Eleven EU member states are pushing ahead with a plan to introduce a tiny tax on financial transactions. Four of Europe’s five largest economies are among them. Guess which one is missing?
The UK House of Lords EU Subcommittee on Economic and Financial Affairs this week came out railing against the financial transaction tax (FTT), which would place a 0.1% tax on trades in shares and a 0.01% tax on derivatives trades. George Osborne described it as “economic suicide”.
He is wrong. Not adopting an FTT would be economic suicide.
Firstly, we need mechanisms to ensure the greatest financial crisis and worst economic downturn of our lives never happens again. This is not about punishing the banks for their role in causing the crisis. It’s about ensuring responsibility from our financial institutions. The FTT is part of this process, slowing down the financial system and discouraging risky, speculative transactions. By encouraging the markets to shift to longer-term investments, the FTT will help make them safer. One only needs to look at the fall of Lehmann Brothers. By making short-term repos more expensive, the FTT will discourage re-hypothecation of capital and therefore reduce the creation of the type of house of cards which collapsed so spectacularly.
Yes, the FTT would be an added cost to financial institutions. But how much greater the cost to financial institutions and businesses the world over has the crisis been? Not to mention millions of people in Britain who have as a result seen their wages squeezed, their taxes increased, their cost of living rise, their public services torn apart and their lives made worse. We need to ensure this never happens again.
Secondly, we must turn to the question of the tax as a revenue raiser. There have been some wild estimates of how much the European Commission’s model of an FTT might raise. Indeed, if it works effectively to discourage the riskiest transactions, the FTT may end up raising less than the Commission’s initial estimates. But it’s important to note this is not all pie in the sky thinking. Over 30 countries have some form of financial transaction tax. Brazil has raised £10 billion a year through their broad-based FTT, while the UK stamp duty on shares raises around £3 billion each year. $50 billion in total is raised each year across the globe.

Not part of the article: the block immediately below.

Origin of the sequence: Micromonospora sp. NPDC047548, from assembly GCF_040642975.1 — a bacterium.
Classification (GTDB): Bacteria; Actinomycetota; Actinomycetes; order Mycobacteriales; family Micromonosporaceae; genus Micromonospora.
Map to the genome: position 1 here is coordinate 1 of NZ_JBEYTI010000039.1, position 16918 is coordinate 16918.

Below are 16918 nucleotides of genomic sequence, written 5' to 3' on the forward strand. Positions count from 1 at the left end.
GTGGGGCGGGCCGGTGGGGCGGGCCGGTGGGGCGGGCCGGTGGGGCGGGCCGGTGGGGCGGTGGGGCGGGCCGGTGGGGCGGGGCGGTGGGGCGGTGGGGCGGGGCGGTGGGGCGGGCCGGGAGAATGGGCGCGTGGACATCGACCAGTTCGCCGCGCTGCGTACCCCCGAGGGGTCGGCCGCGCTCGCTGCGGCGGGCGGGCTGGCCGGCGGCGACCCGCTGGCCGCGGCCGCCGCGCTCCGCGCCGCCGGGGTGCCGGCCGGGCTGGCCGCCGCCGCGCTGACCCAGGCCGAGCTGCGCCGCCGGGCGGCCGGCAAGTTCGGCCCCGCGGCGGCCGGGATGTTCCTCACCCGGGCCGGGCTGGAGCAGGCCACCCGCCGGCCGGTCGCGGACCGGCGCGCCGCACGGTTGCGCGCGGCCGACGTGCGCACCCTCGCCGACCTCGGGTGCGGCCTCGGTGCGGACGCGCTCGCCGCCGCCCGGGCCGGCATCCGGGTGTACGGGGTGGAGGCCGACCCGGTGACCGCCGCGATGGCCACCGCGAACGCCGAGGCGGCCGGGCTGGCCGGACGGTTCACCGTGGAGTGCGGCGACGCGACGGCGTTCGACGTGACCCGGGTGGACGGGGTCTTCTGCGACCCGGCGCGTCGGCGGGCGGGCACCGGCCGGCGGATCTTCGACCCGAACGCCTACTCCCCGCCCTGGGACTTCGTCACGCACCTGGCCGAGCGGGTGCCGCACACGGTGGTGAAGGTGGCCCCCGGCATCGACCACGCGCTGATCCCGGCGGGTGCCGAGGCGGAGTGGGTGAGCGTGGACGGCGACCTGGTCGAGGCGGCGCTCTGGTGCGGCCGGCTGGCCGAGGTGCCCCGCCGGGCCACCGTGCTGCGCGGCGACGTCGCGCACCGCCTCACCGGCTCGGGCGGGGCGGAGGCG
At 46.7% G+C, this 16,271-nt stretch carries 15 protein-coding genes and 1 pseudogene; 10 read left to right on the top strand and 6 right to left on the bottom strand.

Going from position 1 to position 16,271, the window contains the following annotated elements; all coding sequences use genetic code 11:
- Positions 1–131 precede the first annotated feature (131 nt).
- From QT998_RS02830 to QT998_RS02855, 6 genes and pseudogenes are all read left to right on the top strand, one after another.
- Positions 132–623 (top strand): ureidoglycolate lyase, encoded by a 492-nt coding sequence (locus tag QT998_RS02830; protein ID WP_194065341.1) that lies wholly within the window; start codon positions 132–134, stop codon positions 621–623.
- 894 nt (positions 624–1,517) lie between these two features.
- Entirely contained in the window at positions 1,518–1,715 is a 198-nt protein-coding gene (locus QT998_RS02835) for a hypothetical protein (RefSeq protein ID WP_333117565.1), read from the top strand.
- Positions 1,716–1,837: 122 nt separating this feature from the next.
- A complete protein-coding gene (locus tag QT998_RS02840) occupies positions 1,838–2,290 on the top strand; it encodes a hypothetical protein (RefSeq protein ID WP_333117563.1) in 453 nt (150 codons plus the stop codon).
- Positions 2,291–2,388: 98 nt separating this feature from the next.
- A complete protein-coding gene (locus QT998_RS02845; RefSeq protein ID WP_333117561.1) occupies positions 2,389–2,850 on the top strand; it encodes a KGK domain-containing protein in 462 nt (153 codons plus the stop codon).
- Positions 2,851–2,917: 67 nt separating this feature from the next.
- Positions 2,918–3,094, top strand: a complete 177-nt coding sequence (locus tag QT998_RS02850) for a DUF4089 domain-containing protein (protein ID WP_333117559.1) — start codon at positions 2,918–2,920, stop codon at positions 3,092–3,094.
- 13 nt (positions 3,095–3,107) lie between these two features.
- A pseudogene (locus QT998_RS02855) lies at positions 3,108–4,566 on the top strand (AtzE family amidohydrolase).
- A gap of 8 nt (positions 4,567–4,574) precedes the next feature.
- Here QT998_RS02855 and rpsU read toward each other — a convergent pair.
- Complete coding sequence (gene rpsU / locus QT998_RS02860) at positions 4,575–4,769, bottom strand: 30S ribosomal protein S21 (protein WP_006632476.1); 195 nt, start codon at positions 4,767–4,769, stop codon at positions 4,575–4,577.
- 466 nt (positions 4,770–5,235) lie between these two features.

Even if Commission revenue estimates are not fully realised in practice, any revenue raised after the FTT has achieved its purpose of constraining risky transactions is a bonus and a social good. The obvious comparison is a carbon tax. We levy carbon taxes to limit environmental destruction. Ideally we would want companies to pay as little of the tax as possible by polluting less. But what is raised after that can be put to national and international good.
Revenue raised could be ploughed into all kinds of positive projects. It could be used to fight poverty at home and abroad, it could be used to help fund a VAT cut to lighten the burden on consumers and boost the highstreet, or it could be ringfenced to help fund future bailouts. If some banks are too big to fail, it is vital they contribute to that cost.
Opponents of the FTT claim financial institutions will flee. Look at Sweden they say. London will be burning. The City of London is not going anywhere. It didn’t disappear when we taxed high earners at 50%. It didn’t evaporate when we taxed bankers’ bonuses. It never fled when corporation tax was in the 30s and higher. And we’ve levied stamp duty since the 17th century. London enjoys geographical and time zone advantages, a skilled and educated workforce, political stability, vital infrastructure and a concentration of financial institutions which, according the cluster theory, must stay together. If nothing else, the cost of relocation will be far higher than paying the tax. Nor would it do much good. Wherever people trade in the world, the tax will be captured.
Opponents of the FTT claim it will be impossible to collect. Well, if that is the case, what are they worried about? I suspect the lady doth protest too much.
Opponents of the FTT claim it will hit pension funds. Well, pension funds should not be aiming for short-term speculative trading, it’s not in their nature and it’s not going to work. If anything, an FTT would make pensions safer and more secure, while lowering management costs.
George Osborne’s alternative is to put the burden of economic recovery on Britain’s poorest people. This is not only unfair, but makes poor business sense.
Let us have an FTT. Let us make the banks repay some of the cost of the crisis. And let us ensure it never happens again.
Credit goes to Richard Murphy and the Robin Hood Tax Campaign for helping me research this article, which forms part of a speech I gave to a room full of bankers this week. It did not go down well.
This article was originally written for the Huffington Post